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    Yeah, I think that's what happened. It went from an indoor 'box store' environment to our outdoor 90 degree + home. I cleaned the sphag out of the roots (very thick and healthy) dunked it and the pot in fungicide and repoted. It seems comfortable now - even the bud on the tip of the spike is getting a tad bigger. The mature blooms seem happy too. Here we go!

  3. #13
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    It won't mind the humidity - they never do - but the high temps all of a sudden might be an issue with the blooms. The plants seem temp tolerant, but buds need to be eased into it.

    Plants won't like that intense Flo'da sunshine, at all. Protect them from much direct light. A big, beefy plant will enjoy more light, but you have so much more than we do, that I'd bump the levels cautiously.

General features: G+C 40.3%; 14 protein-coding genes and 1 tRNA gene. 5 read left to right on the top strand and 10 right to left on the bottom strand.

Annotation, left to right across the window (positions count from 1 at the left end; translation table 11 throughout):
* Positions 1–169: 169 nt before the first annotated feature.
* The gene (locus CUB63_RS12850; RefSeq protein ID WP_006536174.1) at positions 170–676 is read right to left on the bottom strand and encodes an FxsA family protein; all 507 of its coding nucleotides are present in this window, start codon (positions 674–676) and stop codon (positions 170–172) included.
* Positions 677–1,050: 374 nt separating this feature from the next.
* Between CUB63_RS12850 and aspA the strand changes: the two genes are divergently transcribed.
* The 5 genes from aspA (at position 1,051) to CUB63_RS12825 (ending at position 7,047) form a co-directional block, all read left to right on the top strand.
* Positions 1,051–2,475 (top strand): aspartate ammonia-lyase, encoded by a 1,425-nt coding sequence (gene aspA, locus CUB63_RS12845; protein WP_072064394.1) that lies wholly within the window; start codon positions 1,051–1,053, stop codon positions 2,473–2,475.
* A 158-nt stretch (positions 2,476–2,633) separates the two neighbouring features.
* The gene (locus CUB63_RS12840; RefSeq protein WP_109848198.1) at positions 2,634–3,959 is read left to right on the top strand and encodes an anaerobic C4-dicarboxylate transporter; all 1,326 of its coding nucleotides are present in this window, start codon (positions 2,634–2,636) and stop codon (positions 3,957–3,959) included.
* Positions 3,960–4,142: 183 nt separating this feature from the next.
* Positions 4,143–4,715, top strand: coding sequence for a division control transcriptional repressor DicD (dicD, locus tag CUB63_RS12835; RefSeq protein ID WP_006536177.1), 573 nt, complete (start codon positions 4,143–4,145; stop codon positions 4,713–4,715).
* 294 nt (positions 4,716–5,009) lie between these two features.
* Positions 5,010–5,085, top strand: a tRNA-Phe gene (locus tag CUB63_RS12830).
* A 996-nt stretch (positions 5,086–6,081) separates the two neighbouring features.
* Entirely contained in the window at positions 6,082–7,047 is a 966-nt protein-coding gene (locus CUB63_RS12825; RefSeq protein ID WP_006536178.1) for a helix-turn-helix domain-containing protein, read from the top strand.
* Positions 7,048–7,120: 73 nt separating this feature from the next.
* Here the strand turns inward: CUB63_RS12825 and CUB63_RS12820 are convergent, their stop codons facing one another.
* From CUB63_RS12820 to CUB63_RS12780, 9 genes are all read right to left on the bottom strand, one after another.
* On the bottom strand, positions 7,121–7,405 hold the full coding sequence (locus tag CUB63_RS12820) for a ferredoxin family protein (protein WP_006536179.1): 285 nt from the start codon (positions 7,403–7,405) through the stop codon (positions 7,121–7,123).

I'll get bud blast here too, when bringing new plants in. Don't sweat the buds. Look to the plant's happiness. They can be willfull, and it can take a bit of work sorting out their likes and dislikes, but it makes the subsequent blooms all the more rewarding!

    I can grow Phals with total neglect, but I'd give my right arm to grow some of the Vanda alliance. Thus, we each have our gardens - of their choosing!

    Julie

  4. #14
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    The Phals I have had the longest seem to just sit there taking up space for 5 to 8 months inbetween happenings. Worse then watching grass grow by a long shot. I have one that just went about 8 months before in launched a leaf, root and spike all at once it seemed.

    Gordon